ORIGINAL ARTICLE
Year : 2015  |  Volume : 9  |  Issue : 2  |  Page : 117-121

Conscious sedation for middle ear surgeries: A comparison between fentanyl-propofol and fentanyl-midazolam infusion


1 Department of Anaesthesiology, Critical Care and Pain, Tata Memorial Centre, Mumbai, Maharashtra, India
2 Department of Anesthesia, Seth GS Medical College and KEM Hospital, Mumbai, Maharashtra, India

Correspondence Address:
Dr. Raghu S Thota
MD (Anaesthesia), Fellowship in Pain Management (Singapore), PGCC (Pain Management) Associate Professor, Department of Anaesthesiology, Critical Care and Pain Tata Memorial Centre, Mumbai
India
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Source of Support: None, Conflict of Interest: None


DOI: 10.4103/1658-354X.152818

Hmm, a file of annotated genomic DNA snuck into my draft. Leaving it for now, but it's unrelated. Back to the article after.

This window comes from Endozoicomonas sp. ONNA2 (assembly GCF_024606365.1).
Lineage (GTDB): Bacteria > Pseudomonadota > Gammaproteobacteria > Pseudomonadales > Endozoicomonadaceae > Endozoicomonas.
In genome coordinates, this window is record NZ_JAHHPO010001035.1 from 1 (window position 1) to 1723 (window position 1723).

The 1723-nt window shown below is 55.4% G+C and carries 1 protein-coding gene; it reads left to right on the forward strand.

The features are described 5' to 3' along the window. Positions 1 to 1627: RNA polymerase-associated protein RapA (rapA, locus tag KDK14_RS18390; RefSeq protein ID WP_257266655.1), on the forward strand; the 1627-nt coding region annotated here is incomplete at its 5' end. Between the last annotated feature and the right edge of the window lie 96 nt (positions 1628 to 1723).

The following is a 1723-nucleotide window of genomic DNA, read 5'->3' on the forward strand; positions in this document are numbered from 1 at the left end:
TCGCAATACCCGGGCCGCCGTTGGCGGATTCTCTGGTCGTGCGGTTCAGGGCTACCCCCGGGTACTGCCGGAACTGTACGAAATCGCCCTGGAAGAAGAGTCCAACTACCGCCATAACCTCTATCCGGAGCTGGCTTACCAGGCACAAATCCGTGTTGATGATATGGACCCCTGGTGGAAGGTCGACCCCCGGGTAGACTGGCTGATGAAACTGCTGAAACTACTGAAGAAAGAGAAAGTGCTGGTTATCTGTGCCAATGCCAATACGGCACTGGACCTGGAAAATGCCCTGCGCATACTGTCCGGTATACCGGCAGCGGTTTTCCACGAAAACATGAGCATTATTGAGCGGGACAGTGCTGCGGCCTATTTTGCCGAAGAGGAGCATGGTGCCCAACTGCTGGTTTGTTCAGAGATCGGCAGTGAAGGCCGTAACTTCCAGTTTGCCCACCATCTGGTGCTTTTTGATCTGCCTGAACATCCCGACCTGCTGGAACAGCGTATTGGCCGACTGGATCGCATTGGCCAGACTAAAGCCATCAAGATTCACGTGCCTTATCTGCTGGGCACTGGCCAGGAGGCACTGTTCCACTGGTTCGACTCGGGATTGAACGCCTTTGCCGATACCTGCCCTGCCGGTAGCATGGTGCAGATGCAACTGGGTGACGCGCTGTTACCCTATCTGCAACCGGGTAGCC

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Introduction and Aim: Middle ear surgeries can be performed under local anesthesia and sedation and can be well tolerated by the patient with minimal discomfort. This study was undertaken to compare two techniques of conscious sedation, intravenous midazolam, and propofol infusion for tympanoplasty. Materials and Methods: Forty patients scheduled for right or left tympanoplasty. American Society of Anesthesiologists I or II in age group 18-75 years were included in the study. The patients were randomly allocated into one of the two groups to receive either propofol (group I) or midazolam (group II). Results: The mean duration of anesthesia was 116.00 ± 33.94 min in group I, while 97.50 ± 30.76 min in group II (P = 0.07). The modified Ramsay sedation scale was not statistically significant in both the groups. In group I, 70% of the patients and 95% of the patients in group II had amnesia during the surgery (P = 0.091). The mean visual analog scale (VAS) score for surgeons and patients was not statistically significant in both the groups. In group I there was a positive correlation between the total dose of fentanyl and VAS score for surgeons (P = 0.02). There was also a positive correlation between the total dose of propofol and VAS score for surgeons (P = 0.034) and patients (P = 0.039) in group I. Conclusion: Though propofol had shown a faster recovery and less nausea vomiting, we need a larger sample size to conclude, which of the technique is better. Both the techniques are safe, simple and versatile and provide excellent sedation with rapid trouble free recovery.


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